E28 demo working Android handset at Mobile World Congress 2008

You may not have heard of E28, but they have something particularly rare on show at the Mobile World Congress: a current, off-the-shelf handset that’s running Google’s Android cellphone platform. I stopped by to shoot some video and find out exactly how well the Android OS works, away from reference designs and hardware test-beds; remember, this is basically E28’s E2831 quadband GSM smartphone, with WiFi, a 2.2-inch QVGA touchscreen and 1.3-megapixel camera, entirely stock aside from the OS. The good news? Android works pretty damn well indeed.

What makes this particularly interesting is the specs of the E2831: it uses a relatively old OMAP TI 730 chipset, running at just 200MHz, and has a mere 64MB RAM and 64MB ROM. Android runs with no modifications, and the E28 team were even able to download applications coded for the platform from the internet and install them directly to the handset. This, then, is some of that unlocked, open-source simplicity we were promised when the platform was first announced. [youtube]http://www.youtube.com/watch?v=muIqc7TP1bs[/youtube]

Quake running on Qualcomm Android prototype handset

Qualcomm have demonstrated an Android prototype cellphone capable of playing Quake, and PHONE Magazine have the video of it in action! The device, which uses Qualcomm's 3D hardware graphics acceleration to give 30fps VGA gaming, is intended to demonstrate the potential for gaming and GUI design on the Android platform.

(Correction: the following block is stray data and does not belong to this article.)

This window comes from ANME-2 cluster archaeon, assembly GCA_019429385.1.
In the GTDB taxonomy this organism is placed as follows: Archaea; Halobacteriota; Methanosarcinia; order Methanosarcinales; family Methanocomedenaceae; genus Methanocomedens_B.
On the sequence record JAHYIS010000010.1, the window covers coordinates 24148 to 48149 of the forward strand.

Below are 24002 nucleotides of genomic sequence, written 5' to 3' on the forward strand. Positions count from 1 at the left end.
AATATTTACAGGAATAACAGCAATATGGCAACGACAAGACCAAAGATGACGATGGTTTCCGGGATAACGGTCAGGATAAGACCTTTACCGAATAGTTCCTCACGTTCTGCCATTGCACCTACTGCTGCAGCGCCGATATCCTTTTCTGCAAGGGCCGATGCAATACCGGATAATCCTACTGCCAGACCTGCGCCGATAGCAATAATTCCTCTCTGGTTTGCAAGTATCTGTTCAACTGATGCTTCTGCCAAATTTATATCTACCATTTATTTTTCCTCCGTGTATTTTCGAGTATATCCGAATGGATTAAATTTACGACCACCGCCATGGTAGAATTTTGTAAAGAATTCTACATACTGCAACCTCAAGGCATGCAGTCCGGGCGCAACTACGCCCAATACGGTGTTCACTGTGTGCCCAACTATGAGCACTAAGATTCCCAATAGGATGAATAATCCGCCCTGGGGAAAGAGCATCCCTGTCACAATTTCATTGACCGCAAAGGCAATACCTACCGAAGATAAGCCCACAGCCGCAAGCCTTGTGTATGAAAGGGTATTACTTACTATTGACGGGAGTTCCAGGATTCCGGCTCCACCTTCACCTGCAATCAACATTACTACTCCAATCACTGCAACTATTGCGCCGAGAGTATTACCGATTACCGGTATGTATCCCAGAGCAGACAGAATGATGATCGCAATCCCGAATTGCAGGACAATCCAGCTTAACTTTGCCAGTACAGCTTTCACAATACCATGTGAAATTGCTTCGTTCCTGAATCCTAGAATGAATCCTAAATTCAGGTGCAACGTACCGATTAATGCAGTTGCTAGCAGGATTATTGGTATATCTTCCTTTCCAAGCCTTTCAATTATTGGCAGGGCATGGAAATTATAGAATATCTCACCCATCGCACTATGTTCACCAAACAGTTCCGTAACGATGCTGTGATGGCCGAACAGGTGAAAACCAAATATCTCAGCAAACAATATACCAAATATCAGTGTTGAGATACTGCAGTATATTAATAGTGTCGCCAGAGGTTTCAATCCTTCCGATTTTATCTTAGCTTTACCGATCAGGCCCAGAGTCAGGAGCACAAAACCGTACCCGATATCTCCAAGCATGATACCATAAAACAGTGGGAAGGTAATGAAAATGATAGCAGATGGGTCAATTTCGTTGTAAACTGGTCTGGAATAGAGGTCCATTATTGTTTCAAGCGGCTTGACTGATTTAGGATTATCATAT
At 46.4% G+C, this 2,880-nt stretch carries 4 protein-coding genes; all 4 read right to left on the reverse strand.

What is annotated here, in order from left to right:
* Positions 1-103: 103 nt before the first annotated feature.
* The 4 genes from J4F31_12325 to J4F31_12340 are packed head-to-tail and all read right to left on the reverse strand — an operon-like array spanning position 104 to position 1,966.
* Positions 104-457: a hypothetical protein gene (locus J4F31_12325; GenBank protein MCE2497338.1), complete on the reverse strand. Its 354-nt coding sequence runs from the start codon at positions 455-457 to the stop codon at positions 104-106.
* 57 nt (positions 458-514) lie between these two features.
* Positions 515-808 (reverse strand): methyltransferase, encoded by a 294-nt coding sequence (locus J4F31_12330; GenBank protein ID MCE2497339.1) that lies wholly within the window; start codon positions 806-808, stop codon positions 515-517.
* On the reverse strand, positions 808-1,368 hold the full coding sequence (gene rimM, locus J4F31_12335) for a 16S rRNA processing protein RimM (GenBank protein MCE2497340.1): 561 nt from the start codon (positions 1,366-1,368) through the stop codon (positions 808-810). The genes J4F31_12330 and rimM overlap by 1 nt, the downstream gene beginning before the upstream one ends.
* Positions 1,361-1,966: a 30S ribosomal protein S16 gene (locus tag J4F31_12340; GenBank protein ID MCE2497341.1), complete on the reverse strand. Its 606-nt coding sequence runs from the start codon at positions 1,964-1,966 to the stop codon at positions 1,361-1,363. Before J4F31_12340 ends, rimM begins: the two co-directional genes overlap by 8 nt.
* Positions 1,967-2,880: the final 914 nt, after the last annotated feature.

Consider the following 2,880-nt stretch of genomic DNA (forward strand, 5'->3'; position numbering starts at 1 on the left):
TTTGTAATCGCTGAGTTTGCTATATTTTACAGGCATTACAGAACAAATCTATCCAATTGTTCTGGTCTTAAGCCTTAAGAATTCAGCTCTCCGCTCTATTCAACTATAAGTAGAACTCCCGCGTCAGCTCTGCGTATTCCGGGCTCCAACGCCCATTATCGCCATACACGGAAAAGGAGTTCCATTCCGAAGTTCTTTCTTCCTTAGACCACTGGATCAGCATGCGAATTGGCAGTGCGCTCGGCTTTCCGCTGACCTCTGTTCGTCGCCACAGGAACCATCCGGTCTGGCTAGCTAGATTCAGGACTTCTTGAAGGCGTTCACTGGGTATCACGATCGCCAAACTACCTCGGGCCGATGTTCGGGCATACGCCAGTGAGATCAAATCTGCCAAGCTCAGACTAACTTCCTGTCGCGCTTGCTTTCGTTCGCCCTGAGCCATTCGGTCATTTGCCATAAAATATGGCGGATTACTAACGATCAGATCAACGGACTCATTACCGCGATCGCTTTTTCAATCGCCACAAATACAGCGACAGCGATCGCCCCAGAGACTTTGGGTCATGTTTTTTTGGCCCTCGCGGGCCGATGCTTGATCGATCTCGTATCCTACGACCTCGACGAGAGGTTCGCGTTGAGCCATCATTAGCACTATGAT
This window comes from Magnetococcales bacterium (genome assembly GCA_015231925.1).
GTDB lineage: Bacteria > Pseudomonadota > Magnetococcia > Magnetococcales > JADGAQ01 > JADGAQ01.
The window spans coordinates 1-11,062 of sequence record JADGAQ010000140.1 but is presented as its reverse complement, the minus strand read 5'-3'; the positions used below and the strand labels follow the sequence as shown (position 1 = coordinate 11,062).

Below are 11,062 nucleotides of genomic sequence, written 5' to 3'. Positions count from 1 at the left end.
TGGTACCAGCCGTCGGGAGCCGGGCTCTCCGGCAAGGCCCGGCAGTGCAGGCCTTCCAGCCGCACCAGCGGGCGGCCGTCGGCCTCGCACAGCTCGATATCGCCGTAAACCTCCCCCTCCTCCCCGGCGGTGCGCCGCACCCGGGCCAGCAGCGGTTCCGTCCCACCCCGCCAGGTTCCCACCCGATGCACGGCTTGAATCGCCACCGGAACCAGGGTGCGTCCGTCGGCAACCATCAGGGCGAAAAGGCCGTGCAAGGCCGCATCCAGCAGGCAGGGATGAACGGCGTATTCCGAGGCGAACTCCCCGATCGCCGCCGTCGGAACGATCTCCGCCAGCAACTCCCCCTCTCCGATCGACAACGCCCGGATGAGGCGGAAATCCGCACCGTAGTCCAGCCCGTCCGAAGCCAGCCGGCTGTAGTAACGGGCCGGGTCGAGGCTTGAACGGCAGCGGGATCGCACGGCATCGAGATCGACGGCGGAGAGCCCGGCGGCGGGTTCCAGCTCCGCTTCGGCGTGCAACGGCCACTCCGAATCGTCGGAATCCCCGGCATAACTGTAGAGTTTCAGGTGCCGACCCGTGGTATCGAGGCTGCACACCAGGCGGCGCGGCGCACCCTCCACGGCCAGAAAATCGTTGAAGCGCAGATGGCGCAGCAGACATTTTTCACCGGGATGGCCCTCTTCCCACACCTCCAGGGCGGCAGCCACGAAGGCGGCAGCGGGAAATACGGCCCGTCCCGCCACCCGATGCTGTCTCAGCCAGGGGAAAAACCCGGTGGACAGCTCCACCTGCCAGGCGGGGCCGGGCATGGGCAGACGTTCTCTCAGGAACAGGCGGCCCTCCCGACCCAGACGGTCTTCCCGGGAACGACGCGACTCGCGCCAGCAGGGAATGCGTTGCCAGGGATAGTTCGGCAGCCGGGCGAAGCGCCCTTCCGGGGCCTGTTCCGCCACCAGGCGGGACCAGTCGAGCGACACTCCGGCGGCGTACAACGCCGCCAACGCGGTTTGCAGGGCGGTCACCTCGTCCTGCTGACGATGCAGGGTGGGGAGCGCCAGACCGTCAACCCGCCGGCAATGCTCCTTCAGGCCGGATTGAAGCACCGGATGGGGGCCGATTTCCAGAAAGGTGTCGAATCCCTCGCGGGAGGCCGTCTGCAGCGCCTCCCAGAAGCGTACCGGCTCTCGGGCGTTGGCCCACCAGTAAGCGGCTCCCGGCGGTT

Android Games rock!

Just when you thought Android is boring, recently announced are six new games to help you make it through your boring day. These games include Wi-Fi Army, SpaceBugs, Parallel Kingdom, and Monolith Android. They're still pretty early in development but by the time Android is released to the world, I'm pretty sure they're going to be all polished up. [Via PHONE Magzine]

AT&T talking to Google about upcoming Android phone

Vincent attended the AT&T Media lunch where Ralph de la Vega, president and CEO of AT&T discussed the company's plans to collaborate with Google in producing handsets running the open-source Android OS. In discussing upcoming handsets, de la Vega revealed that, following demonstrations of Android prototypes and discussion with the Google team behind the platform, he was convinced to one day include cellphones based on it in AT&T's range.

"What I'm saying is I like it a lot more than before ... We're now looking to see when it's ready to be developed. Now I'm in the camp where I'm positive that it's something I'd want in our portfolio" Ralph de la Vega today, president and CEO, AT&T

According to de la Vega, one of the key positive points of Android is the flexibility handset manufacturers and carriers have in customizing the OS, leading to the possibility of an AT&T branded cellphone that runs the Google platform but is unique in its appearance. Google has always maintained that it will not limit Android handset to its own suite of mobile apps, but allow developers to add to, edit or replace them with their own preference. Current partners to the Open Handset Alliance have verbally agreed not to modify the OS to the point that applications coded for it will not run on other Android-based devices; it is unclear what affect, if any, AT&T's intentions will have on this. [youtube]http://www.youtube.com/watch?v=wdTzQ4cqq0c[/youtube] [Via AT&T in talks with Google for upcoming Android handsets - PHONE Magazine]